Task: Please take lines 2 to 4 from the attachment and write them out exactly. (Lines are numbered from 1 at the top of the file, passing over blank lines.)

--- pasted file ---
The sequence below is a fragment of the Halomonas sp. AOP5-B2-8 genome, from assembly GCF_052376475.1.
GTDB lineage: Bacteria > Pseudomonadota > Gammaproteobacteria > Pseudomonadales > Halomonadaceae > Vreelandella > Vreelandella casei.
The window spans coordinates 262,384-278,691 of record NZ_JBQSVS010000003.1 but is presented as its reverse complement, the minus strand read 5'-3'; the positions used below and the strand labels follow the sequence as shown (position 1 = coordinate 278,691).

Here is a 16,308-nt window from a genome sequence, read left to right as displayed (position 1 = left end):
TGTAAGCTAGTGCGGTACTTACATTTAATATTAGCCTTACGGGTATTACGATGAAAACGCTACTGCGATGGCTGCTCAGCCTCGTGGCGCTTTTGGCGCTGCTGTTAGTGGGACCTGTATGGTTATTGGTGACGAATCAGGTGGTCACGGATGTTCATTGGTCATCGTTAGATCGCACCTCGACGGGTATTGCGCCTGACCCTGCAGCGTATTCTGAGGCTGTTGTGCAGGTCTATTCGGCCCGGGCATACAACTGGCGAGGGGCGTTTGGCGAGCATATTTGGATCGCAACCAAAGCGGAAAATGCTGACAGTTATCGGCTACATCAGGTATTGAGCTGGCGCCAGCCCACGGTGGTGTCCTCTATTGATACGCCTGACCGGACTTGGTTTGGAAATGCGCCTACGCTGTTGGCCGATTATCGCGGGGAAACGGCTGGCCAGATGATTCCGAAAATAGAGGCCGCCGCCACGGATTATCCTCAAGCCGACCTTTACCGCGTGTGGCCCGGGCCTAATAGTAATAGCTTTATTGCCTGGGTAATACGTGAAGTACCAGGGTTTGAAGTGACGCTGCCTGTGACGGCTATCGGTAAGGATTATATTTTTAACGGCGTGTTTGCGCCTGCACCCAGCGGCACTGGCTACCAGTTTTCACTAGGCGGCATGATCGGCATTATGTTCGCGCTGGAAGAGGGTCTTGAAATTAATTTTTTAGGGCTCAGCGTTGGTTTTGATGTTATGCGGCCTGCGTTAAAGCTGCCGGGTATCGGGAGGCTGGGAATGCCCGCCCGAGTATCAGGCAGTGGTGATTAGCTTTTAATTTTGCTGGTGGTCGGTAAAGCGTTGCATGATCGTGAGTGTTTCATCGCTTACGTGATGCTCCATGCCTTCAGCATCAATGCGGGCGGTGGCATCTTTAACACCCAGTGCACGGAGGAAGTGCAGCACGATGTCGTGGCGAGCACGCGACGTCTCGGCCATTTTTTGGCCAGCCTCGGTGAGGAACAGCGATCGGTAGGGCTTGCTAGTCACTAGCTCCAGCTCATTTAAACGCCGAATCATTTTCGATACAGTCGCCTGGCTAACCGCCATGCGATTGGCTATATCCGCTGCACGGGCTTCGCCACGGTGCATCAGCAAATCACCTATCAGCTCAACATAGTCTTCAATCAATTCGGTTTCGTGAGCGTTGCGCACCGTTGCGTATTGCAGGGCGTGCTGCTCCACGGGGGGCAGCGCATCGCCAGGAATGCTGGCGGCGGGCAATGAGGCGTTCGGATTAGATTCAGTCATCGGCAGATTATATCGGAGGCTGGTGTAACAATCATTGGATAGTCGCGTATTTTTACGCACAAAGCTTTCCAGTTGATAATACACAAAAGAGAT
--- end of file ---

GTDB lineage: Bacteria > Pseudomonadota > Gammaproteobacteria > Pseudomonadales > Halomonadaceae > Vreelandella > Vreelandella casei.
The window spans coordinates 262,384-278,691 of record NZ_JBQSVS010000003.1 but is presented as its reverse complement, the minus strand read 5'-3'; the positions used below and the strand labels follow the sequence as shown (position 1 = coordinate 278,691).

Here is a 16,308-nt window from a genome sequence, read left to right as displayed (position 1 = left end):